A report from Newsweek magazine alleges that Donald Trump and his company illegally did business in Cuba at a time when U.S. sanctions and the trade embargo prohibited such dealings.
The dealings began in 1998, according to reporter Kurt Eichenwald, when Trump’s corporate entity spent at least $68,000. Any business with Cuba was prohibited by law at the time. The report also alleges:
“With Trump’s knowledge, executives funneled the cash for the Cuba trip through an American consulting firm called Seven Arrows Investment and Development Corporation. Once the business consultants traveled to the island and incurred the expenses for the venture, Seven Arrows instructed senior officers with Trump’s company—then called Trump Hotels & Casino Resorts—how to make it appear legal by linking it after-the-fact to a charitable effort.”
In 1999, Trump gave a speech to the Cuban American National Foundation (CANF) in which he said he and his company would never do business in Cuba until Fidel Castro was removed from power. Trump was on the verge of possibly running for President on the Reform Party ticket in 2000. Here’s what he told CANF:
When contacted by Newsweek via email, the Trump campaign and Trump Organization did not respond to requests for comment on the report.
A former executive with Trump’s corporation said the company was unable obtain the necessary government license prior to the Cuba trip. Internal documents also show that executives involved in the Cuba project were still discussing the need for federal approval even after the trip had taken place. The absence of such an approval would mean that Trump and his company violated federal law.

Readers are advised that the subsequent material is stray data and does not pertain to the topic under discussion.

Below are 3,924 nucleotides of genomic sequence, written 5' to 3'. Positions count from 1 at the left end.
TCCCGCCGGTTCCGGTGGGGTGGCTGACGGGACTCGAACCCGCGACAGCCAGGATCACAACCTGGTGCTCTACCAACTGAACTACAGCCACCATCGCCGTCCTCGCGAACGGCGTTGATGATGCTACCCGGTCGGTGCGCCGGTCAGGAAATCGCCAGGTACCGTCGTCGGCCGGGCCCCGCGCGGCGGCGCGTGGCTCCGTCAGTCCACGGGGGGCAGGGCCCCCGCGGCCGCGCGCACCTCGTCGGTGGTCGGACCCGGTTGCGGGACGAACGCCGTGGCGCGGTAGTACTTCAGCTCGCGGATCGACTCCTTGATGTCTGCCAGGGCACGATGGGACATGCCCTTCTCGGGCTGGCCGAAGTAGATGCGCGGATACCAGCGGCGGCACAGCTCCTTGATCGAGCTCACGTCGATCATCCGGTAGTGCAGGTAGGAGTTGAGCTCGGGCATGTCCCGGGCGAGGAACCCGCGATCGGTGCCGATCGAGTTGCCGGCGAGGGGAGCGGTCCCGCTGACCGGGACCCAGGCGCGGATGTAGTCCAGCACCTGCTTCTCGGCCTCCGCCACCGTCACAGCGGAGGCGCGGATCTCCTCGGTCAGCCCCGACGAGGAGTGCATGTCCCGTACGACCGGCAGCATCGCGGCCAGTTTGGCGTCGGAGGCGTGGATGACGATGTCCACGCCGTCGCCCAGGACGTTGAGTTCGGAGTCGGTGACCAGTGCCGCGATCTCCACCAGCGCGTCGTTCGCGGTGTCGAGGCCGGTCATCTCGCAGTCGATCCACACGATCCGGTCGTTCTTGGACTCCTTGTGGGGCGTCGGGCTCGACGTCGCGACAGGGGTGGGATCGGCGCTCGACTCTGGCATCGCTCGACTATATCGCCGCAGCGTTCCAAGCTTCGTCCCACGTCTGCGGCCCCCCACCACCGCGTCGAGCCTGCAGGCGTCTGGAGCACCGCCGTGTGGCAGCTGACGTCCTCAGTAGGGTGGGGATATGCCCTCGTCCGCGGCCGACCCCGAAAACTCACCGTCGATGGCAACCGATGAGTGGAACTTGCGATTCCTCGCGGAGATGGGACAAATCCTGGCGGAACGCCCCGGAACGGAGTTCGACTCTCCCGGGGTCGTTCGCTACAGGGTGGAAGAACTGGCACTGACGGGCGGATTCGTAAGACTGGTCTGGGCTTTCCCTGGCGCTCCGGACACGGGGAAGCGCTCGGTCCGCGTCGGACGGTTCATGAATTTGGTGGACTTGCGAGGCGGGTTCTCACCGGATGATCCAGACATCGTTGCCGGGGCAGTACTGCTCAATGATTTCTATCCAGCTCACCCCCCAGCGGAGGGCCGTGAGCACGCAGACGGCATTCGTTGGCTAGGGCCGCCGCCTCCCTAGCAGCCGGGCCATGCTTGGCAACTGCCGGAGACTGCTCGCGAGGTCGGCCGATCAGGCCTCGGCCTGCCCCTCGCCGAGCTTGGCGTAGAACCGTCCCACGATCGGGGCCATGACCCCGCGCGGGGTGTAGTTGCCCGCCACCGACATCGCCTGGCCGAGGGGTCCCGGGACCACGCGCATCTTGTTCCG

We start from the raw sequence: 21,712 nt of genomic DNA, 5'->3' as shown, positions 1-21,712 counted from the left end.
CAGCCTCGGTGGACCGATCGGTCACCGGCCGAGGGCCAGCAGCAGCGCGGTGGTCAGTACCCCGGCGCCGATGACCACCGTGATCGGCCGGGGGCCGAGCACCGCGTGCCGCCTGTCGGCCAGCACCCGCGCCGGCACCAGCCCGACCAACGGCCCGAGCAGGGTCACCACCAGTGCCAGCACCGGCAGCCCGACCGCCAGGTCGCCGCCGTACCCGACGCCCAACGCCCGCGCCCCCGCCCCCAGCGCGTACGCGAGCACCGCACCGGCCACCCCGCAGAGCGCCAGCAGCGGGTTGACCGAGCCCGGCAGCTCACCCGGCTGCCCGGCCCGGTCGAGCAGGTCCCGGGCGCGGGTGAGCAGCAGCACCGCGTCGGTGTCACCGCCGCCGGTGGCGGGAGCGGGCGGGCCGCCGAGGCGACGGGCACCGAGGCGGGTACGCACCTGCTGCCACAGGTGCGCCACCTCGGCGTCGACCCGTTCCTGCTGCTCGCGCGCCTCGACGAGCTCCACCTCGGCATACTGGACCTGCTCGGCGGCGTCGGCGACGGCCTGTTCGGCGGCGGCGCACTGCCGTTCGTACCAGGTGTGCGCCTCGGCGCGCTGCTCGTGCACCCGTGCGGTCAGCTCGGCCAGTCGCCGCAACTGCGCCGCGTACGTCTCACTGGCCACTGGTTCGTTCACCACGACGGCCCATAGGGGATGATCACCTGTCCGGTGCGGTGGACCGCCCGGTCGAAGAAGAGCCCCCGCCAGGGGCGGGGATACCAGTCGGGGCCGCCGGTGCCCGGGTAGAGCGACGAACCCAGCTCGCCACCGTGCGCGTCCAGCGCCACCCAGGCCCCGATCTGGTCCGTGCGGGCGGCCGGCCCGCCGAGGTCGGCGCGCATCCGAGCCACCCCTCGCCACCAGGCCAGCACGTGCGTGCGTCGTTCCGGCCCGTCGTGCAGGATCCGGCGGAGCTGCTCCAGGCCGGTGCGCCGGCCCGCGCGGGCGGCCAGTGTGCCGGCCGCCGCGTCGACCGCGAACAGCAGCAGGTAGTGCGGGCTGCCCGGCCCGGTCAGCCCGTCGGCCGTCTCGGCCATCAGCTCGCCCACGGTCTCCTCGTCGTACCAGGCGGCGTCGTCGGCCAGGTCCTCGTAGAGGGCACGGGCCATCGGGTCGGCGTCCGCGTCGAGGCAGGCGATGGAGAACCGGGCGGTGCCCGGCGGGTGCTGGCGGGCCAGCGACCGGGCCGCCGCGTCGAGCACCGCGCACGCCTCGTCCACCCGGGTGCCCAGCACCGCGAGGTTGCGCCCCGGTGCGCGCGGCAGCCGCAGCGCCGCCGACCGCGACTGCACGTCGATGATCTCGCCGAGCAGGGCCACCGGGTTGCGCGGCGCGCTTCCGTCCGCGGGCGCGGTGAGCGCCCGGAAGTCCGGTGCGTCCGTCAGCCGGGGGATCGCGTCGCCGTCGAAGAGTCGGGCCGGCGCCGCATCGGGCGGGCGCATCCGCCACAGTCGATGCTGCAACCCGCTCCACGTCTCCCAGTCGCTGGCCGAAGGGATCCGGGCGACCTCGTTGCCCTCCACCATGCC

Trump also had this to say about the situation in Cuba under Castro:
“Putting money and investing money in Cuba right now doesn’t go to the people of Cuba. It goes to Fidel Castro. He’s a murderer, he’s a killer, he’s a bad guy in every respect, and, frankly, the embargo must stand if for no other reason than, if it does stand, he will come down.”
Despite the fact that Trump may have flouted American law, there is no chance that he, the company, or any of its executives will be prosecuted for wrongdoing because the statute of limitations ran out years ago. But from a political standpoint, this new report could be catastrophic to Trump as he seeks to win the key swing state of Florida, which has a large population of Cuban emigres. It will also be interesting to see if the matter surfaces at next week’s debate.
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